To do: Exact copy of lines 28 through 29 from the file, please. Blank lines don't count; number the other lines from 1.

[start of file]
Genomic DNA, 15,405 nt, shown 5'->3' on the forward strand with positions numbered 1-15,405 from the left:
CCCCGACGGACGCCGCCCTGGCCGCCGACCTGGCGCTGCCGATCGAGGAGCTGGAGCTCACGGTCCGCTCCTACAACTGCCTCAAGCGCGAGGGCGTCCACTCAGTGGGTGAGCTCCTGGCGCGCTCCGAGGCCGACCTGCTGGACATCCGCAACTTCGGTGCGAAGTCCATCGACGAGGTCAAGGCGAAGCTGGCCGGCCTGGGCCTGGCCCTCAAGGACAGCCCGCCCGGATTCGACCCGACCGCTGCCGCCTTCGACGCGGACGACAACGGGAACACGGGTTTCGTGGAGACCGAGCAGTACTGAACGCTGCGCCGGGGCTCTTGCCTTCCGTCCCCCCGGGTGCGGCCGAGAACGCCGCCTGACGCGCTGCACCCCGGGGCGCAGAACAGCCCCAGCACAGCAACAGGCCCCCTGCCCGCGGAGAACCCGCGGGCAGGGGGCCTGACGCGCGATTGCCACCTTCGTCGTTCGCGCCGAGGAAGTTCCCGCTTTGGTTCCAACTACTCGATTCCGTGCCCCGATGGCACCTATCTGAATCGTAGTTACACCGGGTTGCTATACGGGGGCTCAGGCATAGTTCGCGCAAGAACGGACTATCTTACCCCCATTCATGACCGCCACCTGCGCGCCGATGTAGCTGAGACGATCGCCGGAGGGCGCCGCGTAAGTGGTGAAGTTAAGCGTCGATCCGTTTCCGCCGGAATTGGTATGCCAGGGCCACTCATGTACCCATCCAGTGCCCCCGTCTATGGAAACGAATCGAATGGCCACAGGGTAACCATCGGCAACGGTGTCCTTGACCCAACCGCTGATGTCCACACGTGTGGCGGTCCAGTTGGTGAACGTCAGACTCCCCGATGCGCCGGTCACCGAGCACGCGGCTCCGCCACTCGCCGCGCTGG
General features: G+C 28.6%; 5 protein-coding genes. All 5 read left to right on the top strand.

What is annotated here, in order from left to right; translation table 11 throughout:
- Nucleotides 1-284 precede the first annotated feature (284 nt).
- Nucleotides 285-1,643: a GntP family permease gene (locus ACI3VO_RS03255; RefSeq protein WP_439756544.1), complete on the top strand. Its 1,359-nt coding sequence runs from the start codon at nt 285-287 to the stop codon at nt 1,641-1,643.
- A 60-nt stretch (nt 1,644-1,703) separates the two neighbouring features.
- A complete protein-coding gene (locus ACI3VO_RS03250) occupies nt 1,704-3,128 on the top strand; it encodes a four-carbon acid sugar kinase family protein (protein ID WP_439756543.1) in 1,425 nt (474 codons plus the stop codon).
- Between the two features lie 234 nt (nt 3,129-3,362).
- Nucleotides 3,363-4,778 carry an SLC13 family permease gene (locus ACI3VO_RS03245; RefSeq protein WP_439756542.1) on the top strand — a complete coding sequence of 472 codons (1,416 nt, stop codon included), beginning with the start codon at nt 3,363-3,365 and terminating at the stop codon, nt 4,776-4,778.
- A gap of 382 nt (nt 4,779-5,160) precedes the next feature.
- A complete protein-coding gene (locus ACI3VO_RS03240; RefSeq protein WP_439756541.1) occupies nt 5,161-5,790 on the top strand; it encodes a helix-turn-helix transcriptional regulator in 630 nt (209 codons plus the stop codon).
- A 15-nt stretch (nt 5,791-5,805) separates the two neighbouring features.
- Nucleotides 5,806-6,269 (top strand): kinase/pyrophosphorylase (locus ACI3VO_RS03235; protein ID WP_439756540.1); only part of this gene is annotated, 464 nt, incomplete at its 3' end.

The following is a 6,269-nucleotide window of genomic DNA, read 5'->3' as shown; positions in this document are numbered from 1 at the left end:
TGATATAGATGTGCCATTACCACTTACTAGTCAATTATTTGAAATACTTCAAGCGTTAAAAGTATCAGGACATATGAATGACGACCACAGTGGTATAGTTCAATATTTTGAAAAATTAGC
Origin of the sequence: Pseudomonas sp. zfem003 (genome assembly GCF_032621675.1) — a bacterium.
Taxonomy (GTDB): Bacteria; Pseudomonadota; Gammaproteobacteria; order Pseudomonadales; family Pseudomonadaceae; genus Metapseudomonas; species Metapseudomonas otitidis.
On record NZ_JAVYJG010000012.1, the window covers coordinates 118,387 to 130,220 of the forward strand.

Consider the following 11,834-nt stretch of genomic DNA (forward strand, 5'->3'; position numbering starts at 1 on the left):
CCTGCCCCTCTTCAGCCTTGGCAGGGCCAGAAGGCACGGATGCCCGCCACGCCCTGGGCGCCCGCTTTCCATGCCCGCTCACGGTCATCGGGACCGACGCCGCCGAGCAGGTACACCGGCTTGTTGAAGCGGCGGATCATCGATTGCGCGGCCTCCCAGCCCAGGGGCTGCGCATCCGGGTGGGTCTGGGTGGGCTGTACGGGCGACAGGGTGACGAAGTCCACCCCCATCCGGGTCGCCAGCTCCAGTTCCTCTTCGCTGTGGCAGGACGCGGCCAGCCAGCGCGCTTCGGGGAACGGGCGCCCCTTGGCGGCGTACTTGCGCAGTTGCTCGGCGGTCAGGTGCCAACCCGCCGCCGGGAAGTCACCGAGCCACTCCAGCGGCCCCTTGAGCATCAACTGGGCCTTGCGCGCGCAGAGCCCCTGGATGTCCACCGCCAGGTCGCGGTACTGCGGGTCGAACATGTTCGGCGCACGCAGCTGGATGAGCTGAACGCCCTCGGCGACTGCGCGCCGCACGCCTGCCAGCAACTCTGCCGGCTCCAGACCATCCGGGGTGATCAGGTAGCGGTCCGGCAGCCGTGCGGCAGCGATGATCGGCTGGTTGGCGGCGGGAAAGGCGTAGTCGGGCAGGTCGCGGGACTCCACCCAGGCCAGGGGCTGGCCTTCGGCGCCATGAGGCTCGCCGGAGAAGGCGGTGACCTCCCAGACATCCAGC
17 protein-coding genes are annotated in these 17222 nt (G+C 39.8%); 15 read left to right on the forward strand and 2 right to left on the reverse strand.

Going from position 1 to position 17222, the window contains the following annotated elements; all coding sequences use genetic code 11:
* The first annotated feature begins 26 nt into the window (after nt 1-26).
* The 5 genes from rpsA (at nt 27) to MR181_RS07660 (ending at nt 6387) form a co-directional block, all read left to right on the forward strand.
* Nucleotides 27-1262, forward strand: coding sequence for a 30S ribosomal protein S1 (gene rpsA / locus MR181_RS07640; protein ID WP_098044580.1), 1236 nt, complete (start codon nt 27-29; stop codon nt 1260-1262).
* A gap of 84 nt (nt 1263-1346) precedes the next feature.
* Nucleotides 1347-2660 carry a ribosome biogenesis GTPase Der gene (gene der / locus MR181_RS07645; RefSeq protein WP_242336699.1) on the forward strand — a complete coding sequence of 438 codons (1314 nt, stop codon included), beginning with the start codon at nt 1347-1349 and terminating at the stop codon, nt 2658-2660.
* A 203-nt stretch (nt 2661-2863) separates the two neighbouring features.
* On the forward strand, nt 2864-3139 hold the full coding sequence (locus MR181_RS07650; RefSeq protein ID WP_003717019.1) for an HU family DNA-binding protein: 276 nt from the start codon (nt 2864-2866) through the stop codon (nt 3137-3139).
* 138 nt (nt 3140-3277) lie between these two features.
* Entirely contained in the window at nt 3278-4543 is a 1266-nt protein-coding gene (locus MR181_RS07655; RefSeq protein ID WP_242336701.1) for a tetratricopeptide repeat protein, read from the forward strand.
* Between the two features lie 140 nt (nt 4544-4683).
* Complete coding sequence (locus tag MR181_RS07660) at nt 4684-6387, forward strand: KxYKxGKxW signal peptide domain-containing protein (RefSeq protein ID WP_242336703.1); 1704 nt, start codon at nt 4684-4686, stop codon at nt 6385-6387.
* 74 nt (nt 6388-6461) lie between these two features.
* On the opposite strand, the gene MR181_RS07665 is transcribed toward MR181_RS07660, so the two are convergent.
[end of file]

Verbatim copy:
* Nucleotides 1347-2660 carry a ribosome biogenesis GTPase Der gene (gene der / locus MR181_RS07645; RefSeq protein WP_242336699.1) on the forward strand — a complete coding sequence of 438 codons (1314 nt, stop codon included), beginning with the start codon at nt 1347-1349 and terminating at the stop codon, nt 2658-2660.
* A 203-nt stretch (nt 2661-2863) separates the two neighbouring features.